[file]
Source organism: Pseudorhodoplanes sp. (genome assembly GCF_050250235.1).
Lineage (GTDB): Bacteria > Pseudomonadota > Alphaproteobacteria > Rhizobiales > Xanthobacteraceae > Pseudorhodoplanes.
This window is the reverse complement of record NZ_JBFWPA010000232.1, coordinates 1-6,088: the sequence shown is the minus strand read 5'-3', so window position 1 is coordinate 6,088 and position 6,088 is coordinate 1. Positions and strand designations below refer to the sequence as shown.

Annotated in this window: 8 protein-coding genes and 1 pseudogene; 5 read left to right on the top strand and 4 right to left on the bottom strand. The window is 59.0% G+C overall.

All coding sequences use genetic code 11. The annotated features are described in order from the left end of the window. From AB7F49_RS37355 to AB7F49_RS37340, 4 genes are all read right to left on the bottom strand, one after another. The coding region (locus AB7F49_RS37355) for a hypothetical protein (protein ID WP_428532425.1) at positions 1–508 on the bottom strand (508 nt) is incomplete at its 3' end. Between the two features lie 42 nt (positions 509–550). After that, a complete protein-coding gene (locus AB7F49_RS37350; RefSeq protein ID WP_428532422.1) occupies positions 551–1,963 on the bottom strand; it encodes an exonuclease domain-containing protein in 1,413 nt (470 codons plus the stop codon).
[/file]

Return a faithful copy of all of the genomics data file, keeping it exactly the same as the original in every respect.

Source organism: Pseudorhodoplanes sp. (genome assembly GCF_050250235.1).
Lineage (GTDB): Bacteria > Pseudomonadota > Alphaproteobacteria > Rhizobiales > Xanthobacteraceae > Pseudorhodoplanes.
This window is the reverse complement of record NZ_JBFWPA010000232.1, coordinates 1-6,088: the sequence shown is the minus strand read 5'-3', so window position 1 is coordinate 6,088 and position 6,088 is coordinate 1. Positions and strand designations below refer to the sequence as shown.

Annotated in this window: 8 protein-coding genes and 1 pseudogene; 5 read left to right on the top strand and 4 right to left on the bottom strand. The window is 59.0% G+C overall.

All coding sequences use genetic code 11. The annotated features are described in order from the left end of the window. From AB7F49_RS37355 to AB7F49_RS37340, 4 genes are all read right to left on the bottom strand, one after another. The coding region (locus AB7F49_RS37355) for a hypothetical protein (protein ID WP_428532425.1) at positions 1–508 on the bottom strand (508 nt) is incomplete at its 3' end. Between the two features lie 42 nt (positions 509–550). After that, a complete protein-coding gene (locus AB7F49_RS37350; RefSeq protein ID WP_428532422.1) occupies positions 551–1,963 on the bottom strand; it encodes an exonuclease domain-containing protein in 1,413 nt (470 codons plus the stop codon).